As mentioned, there are literally dozens of copies and variations of the Mona Lisa; some good, and some less so. It is simply neither practical nor possible to analyse each one in this publication, and make a fair comparison with either of the originals.
Some worth mentioning include copies in the Hermitage, St. Petersburg; the Walker Art Gallery, Liverpool; the privately-owned copy known as the Vernon ‘Mona Lisa’, that was in the U.S.A.; a copy reputed in the collection of the Earl of Wemyss, in the U.K.; and another in Salzburg. Copies with a similar landscape to the ‘Earlier Mona Lisa’, apart from the one in Oslo, are attributed to Joos van Cleve, Gabriel Ferrier, and others. Interesting copies are also in the Alte Pinakothek, Munich; the Luchner Collection, Innsbruck; and the Musee des
In addition, five other prominent paintings have been herewith selected for discussion, and are placed for comparison alongside the two originals.
Oslo ‘Mona Lisa‘
This painting is an almost exact copy of the ‘Earlier Mona Lisa’, and it provides a window in to how certain sections of the ‘Earlier Mona Lisa’, such as the far background landscape and the sky, could have looked.
While the near Tuscan background is almost identical, along with the low rolling hills in the distance, the open sky, the cluster of trees reflected in the blue water on the left reveals the probable intended landscape of the original. Furthermore, the conspicuous flanking columns in the Oslo painting are critical elements that could only have had their origin in the ‘Earlier Mona Lisa’. Other main details of the composition: the shadows on the balcony ledge; the omission of the bridge on the right; the lighting on the neck, and more; all relate directly and solely to the ‘Earlier Mona Lisa’.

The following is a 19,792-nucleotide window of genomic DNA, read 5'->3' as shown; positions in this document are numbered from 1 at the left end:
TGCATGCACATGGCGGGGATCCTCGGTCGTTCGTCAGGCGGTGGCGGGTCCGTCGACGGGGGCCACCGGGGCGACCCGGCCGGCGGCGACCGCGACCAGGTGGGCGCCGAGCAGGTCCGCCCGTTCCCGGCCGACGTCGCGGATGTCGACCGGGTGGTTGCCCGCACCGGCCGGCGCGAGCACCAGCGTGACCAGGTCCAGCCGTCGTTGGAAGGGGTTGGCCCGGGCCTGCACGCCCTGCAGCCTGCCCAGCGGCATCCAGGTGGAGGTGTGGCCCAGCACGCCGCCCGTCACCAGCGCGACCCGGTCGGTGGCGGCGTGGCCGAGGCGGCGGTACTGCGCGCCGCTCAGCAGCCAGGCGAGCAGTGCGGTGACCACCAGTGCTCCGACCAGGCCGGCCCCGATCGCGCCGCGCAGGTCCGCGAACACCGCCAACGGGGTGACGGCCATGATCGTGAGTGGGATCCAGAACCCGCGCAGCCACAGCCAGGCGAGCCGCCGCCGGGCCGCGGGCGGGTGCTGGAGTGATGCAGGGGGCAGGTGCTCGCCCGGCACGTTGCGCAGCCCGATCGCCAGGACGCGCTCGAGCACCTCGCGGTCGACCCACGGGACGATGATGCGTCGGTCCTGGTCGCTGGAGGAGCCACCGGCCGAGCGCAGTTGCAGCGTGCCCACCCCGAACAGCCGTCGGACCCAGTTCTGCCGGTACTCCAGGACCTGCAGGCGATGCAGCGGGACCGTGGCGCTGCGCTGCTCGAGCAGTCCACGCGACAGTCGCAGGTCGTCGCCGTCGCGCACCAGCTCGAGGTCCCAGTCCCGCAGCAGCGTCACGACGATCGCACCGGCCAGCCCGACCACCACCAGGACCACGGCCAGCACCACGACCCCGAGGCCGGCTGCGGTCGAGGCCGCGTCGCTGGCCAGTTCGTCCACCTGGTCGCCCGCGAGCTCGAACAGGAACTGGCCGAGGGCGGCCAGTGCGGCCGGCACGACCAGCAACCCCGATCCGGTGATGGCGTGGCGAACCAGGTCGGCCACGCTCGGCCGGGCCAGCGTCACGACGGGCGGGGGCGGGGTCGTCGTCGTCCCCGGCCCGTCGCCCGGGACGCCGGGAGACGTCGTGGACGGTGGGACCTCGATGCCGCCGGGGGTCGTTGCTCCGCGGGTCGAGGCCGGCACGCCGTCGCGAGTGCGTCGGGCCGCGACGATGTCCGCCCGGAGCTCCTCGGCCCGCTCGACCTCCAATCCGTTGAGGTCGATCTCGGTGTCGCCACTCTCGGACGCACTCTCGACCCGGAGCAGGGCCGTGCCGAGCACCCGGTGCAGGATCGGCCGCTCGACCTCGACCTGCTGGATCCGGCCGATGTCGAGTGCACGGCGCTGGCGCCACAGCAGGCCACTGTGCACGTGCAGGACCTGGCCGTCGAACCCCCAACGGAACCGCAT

The existence of this painting is another major element pointing to the ‘Earlier Mona Lisa’ having been an original painted by Leonardo. After all, why would an artist copy a copy?
According to information provided by the museum, this painting was one of its first acquisitions. It was bought in 1837 in Copenhagen at the sale of the Conferensraad Frederick Bugge collection. Before that it had belonged to the Perrier collection (on the back of the canvas is noted: “Collection de M. Perrier”). It is thought that it came to Denmark via the Parisian dealer Suell shortly after 1800.
The signature: BERNdo LUINI MDXXV is false. Bernardino Luini was one of Leonardo’s most excellent students. The artist of this copy remains unknown, but the almost plastic waxiness in the appearance of the face displays none of Leonardo’s subtleties; and exudes little or none of the emotion or personality of the subject, a skill that Leonardo mastered. There have been suggestions that it was painted by the 17th Century Flemish-born Philippe de Champaigne, but that artist’s portraiture generally displays considerably more talent.
Flemish School ‘Mona Lisa‘